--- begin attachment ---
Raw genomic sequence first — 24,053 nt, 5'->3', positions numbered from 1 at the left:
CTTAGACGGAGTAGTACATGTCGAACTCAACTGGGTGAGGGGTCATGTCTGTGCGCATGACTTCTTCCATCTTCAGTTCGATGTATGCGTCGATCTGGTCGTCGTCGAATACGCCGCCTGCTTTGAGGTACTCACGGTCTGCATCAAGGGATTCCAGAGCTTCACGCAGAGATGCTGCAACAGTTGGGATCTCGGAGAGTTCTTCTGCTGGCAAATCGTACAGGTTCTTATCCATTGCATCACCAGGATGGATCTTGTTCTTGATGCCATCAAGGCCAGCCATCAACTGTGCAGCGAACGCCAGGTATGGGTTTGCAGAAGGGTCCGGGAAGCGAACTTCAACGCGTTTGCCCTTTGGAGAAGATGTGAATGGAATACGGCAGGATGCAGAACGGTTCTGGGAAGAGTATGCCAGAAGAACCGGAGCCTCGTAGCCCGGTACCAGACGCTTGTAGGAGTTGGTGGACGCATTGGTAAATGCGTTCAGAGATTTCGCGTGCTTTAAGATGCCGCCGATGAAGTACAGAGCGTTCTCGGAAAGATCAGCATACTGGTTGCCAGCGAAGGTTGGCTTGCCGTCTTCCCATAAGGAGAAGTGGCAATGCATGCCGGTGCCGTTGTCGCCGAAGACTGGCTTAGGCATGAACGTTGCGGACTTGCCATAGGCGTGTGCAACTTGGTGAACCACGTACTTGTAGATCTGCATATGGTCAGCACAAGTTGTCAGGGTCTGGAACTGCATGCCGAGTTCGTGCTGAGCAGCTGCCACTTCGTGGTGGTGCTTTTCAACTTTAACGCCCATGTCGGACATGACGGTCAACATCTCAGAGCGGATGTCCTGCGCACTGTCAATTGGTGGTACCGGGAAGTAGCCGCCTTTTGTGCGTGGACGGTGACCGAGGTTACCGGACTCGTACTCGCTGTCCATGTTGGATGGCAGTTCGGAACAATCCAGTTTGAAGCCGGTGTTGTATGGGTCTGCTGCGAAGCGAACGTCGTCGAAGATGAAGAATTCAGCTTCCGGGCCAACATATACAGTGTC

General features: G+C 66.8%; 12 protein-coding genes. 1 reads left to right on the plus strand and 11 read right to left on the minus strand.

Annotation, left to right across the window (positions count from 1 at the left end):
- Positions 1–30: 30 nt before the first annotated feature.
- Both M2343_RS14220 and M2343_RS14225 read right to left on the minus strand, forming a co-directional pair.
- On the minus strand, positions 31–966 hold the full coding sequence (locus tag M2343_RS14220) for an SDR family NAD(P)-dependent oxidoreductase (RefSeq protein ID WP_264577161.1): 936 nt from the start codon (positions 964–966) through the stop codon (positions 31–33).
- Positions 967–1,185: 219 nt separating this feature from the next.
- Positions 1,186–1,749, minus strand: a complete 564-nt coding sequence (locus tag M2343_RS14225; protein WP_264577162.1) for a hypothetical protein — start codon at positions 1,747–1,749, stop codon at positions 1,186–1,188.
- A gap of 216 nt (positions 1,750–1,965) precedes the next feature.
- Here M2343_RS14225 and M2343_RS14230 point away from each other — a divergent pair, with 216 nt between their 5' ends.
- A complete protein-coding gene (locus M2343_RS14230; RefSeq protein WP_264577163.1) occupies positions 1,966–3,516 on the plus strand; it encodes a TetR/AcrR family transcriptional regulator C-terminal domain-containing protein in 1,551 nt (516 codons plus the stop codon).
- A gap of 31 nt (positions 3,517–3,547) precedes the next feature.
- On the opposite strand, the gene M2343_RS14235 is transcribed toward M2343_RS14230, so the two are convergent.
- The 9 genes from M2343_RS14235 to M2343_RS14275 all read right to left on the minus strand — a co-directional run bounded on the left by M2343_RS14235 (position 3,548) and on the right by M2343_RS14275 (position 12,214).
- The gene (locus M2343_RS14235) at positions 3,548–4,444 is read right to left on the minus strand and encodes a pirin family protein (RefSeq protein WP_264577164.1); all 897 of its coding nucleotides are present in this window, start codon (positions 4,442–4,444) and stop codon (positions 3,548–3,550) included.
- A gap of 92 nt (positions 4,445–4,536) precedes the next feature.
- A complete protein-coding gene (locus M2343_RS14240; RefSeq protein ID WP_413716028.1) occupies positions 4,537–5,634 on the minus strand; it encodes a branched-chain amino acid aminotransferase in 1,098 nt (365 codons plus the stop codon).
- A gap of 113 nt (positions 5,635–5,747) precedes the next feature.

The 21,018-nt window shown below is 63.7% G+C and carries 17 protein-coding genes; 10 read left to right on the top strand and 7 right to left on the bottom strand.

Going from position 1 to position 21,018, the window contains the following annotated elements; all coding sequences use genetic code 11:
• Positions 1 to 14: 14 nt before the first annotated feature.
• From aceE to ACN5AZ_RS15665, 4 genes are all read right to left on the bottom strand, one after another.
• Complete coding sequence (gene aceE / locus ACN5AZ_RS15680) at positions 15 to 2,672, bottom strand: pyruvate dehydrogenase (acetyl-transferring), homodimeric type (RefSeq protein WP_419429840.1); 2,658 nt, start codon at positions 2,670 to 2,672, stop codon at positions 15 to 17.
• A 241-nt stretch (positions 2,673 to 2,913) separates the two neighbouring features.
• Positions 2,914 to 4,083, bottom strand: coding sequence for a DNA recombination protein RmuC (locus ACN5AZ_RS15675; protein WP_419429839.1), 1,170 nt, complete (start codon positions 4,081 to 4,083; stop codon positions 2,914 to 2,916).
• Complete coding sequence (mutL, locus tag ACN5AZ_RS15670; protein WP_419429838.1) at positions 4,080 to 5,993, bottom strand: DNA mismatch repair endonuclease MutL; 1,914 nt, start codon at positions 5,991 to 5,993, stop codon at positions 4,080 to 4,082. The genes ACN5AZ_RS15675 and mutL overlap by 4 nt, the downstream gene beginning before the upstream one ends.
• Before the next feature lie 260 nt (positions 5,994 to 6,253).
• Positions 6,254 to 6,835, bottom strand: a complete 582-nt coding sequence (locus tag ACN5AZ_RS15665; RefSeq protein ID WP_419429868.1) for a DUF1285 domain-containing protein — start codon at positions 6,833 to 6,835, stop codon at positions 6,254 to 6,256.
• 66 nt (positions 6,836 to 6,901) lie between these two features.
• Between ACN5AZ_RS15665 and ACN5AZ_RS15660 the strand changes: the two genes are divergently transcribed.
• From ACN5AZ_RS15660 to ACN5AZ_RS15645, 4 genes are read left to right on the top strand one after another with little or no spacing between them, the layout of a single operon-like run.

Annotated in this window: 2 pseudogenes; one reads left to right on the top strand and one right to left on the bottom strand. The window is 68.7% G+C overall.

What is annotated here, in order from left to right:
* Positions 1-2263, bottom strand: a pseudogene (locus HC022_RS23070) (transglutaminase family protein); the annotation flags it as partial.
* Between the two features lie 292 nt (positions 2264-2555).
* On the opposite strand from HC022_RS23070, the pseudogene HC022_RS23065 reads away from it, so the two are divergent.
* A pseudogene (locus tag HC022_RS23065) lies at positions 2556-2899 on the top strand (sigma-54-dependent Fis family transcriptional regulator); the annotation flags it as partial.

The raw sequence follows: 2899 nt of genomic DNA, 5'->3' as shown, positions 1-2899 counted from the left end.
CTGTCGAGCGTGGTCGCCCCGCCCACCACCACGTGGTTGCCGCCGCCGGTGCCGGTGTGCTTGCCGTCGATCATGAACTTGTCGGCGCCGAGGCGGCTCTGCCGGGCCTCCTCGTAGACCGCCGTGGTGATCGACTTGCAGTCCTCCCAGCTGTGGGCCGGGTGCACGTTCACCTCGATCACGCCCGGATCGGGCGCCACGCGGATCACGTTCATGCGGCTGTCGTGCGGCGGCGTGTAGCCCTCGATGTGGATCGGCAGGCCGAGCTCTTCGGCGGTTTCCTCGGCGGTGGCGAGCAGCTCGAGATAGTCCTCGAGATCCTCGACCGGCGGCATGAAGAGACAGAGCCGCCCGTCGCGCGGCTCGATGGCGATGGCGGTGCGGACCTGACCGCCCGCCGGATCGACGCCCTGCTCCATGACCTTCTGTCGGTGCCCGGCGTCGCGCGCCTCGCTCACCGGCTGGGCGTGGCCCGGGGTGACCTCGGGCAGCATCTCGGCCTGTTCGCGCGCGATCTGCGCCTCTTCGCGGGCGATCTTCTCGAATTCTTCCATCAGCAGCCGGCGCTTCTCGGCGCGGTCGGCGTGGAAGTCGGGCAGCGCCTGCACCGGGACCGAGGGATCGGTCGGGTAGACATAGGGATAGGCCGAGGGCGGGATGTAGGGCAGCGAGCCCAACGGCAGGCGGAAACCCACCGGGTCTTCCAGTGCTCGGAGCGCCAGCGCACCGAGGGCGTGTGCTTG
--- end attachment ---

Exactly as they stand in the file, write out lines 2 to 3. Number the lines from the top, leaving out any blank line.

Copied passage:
CTTAGACGGAGTAGTACATGTCGAACTCAACTGGGTGAGGGGTCATGTCTGTGCGCATGACTTCTTCCATCTTCAGTTCGATGTATGCGTCGATCTGGTCGTCGTCGAATACGCCGCCTGCTTTGAGGTACTCACGGTCTGCATCAAGGGATTCCAGAGCTTCACGCAGAGATGCTGCAACAGTTGGGATCTCGGAGAGTTCTTCTGCTGGCAAATCGTACAGGTTCTTATCCATTGCATCACCAGGATGGATCTTGTTCTTGATGCCATCAAGGCCAGCCATCAACTGTGCAGCGAACGCCAGGTATGGGTTTGCAGAAGGGTCCGGGAAGCGAACTTCAACGCGTTTGCCCTTTGGAGAAGATGTGAATGGAATACGGCAGGATGCAGAACGGTTCTGGGAAGAGTATGCCAGAAGAACCGGAGCCTCGTAGCCCGGTACCAGACGCTTGTAGGAGTTGGTGGACGCATTGGTAAATGCGTTCAGAGATTTCGCGTGCTTTAAGATGCCGCCGATGAAGTACAGAGCGTTCTCGGAAAGATCAGCATACTGGTTGCCAGCGAAGGTTGGCTTGCCGTCTTCCCATAAGGAGAAGTGGCAATGCATGCCGGTGCCGTTGTCGCCGAAGACTGGCTTAGGCATGAACGTTGCGGACTTGCCATAGGCGTGTGCAACTTGGTGAACCACGTACTTGTAGATCTGCATATGGTCAGCACAAGTTGTCAGGGTCTGGAACTGCATGCCGAGTTCGTGCTGAGCAGCTGCCACTTCGTGGTGGTGCTTTTCAACTTTAACGCCCATGTCGGACATGACGGTCAACATCTCAGAGCGGATGTCCTGCGCACTGTCAATTGGTGGTACCGGGAAGTAGCCGCCTTTTGTGCGTGGACGGTGACCGAGGTTACCGGACTCGTACTCGCTGTCCATGTTGGATGGCAGTTCGGAACAATCCAGTTTGAAGCCGGTGTTGTATGGGTCTGCTGCGAAGCGAACGTCGTCGAAGATGAAGAATTCAGCTTCCGGGCCAACATATACAGTGTC

General features: G+C 66.8%; 12 protein-coding genes. 1 reads left to right on the plus strand and 11 read right to left on the minus strand.